Thursday, August 30, 2012
Nobody ever said it was easy to raisechildren. They don’t come with guidelines or instructions,
and they certainly don’t come with a pause button. What they do come with is a crucial set of physical and emotional
needs that must be met. If parents fail to meet these specific needs, there can be wide-ranging and long-lasting negative
effects. The following outline provides eight essential responsibilities parents must adhere to in order to foster their children’s
physical and/or emotional well-being:
9:49 am edt
1. Provide a safe environment:
· Keep your children
free from physical, sexual, and emotional abuse.
· Keep unsafe objects away or out of reach of your children.
· Get to know your children’s
· (get references or background checks).
· Correct any potential dangers around
· the house.
• Take safety precautions. Use smoke and carbon monoxide detectors, lock doors at night, always wear seatbelts,
etc. 2. Provide their basic needs:
· Nutritious foods
· A bed with sheets,
blankets, and a pillow
· Medical care as needed and medicine when ill
· Clothing that is appropriate for the weather conditions
· Space (a place where
he or she can go to be alone)
3. Provide self-esteem needs:
· Accept your children’s
uniqueness and respect their individuality.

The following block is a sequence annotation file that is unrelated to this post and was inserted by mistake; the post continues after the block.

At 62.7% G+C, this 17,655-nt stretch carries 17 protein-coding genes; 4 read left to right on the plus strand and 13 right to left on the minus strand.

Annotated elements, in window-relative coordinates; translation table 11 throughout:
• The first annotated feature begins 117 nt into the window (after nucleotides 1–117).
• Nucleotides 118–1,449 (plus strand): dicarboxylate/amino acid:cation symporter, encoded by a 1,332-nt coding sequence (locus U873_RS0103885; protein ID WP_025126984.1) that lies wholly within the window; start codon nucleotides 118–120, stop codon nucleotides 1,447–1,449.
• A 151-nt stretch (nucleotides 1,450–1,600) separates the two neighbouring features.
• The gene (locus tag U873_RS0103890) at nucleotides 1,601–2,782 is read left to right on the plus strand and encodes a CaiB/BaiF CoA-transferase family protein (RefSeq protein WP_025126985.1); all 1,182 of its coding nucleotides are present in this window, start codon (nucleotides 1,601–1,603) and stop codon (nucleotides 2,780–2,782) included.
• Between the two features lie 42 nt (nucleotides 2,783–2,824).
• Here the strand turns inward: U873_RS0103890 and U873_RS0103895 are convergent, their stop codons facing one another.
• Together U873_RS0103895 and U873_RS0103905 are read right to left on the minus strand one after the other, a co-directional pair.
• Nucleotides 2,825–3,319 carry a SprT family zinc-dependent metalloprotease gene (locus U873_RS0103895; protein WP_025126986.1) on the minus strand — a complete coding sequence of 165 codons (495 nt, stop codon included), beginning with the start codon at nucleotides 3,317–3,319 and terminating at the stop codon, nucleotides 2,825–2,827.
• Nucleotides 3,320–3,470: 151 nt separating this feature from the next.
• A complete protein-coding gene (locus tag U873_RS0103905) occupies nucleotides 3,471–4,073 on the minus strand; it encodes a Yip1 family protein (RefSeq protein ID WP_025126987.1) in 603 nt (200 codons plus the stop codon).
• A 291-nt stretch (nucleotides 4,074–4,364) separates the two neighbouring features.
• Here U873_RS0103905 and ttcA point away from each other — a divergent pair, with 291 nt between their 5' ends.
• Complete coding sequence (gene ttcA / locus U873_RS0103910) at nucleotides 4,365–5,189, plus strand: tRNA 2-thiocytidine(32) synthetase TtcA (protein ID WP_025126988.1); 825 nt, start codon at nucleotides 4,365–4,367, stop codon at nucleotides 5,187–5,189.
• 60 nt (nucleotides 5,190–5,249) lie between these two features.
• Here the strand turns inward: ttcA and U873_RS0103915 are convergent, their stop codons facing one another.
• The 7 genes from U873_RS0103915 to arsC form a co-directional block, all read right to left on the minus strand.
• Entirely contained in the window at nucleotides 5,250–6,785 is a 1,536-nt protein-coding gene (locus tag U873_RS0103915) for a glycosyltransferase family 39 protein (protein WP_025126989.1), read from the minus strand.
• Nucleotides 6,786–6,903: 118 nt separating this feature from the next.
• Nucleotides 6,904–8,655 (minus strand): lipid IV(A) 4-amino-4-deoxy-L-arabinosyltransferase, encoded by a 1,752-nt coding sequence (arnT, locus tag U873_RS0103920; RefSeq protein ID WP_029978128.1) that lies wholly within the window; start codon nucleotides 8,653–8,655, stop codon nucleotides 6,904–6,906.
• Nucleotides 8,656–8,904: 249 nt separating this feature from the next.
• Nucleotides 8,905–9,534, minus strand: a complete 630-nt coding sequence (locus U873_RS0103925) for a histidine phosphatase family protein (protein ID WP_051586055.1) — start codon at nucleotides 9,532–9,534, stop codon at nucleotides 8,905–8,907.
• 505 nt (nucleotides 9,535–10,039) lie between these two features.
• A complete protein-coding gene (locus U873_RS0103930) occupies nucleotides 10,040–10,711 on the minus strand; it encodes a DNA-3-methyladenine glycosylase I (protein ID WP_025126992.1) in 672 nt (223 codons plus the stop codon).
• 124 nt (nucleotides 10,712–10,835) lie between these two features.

· Encourage (don’t push) your children to participate in clubs, activities,
· Notice and acknowledge your children’s achievements and pro-social behavior.
· Encourage proper hygiene.
· Set realistic and
age-appropriate expectations for your children.
· Use any misbehavior as a time to teach, not to criticize or ridicule.
4. Teach and display morals and values:
5. Develop mutual respect:
· Use respectful language.
· Respect their feelings.
· Respect their opinions.
· Respect their privacy.
· Respect their individuality.
6. Provide effective and appropriate discipline:
7. Be involved in their education:
· Communicate regularly with your children’s teachers.
· Make sure your children
are completing their homework each night.
· Assist your children with their homework, but don’t do it for them.
· Talk to your children
each day about school.
· Ask open-ended questions about their day.
· Recognize and acknowledge your children’s
8. Get to know your children.· Spend quality time
· Be approachable.
· Ask questions.
· Communicate. Communicate. Communicate. Now
that you’ve seen the list of parental responsibilities, look at what are not parents’ responsibilities:
· Supplying your children with the most expensive designer clothes
· Picking up after your children and cleaning their rooms.
· Dropping everything you’re doing to give a child a ride
· Providing your children with a telephone, television, computer, or game system.
· Bailing your child out of trouble
every time he or she does something wrong.
· Maintaining an unlimited supply of treats, chips, sodas, or junk foods.
· Replacing toys or
other items that your children have lost or misplaced.
Reprinted from www.ParentCoachPlan.com by Chris Theisen 2001.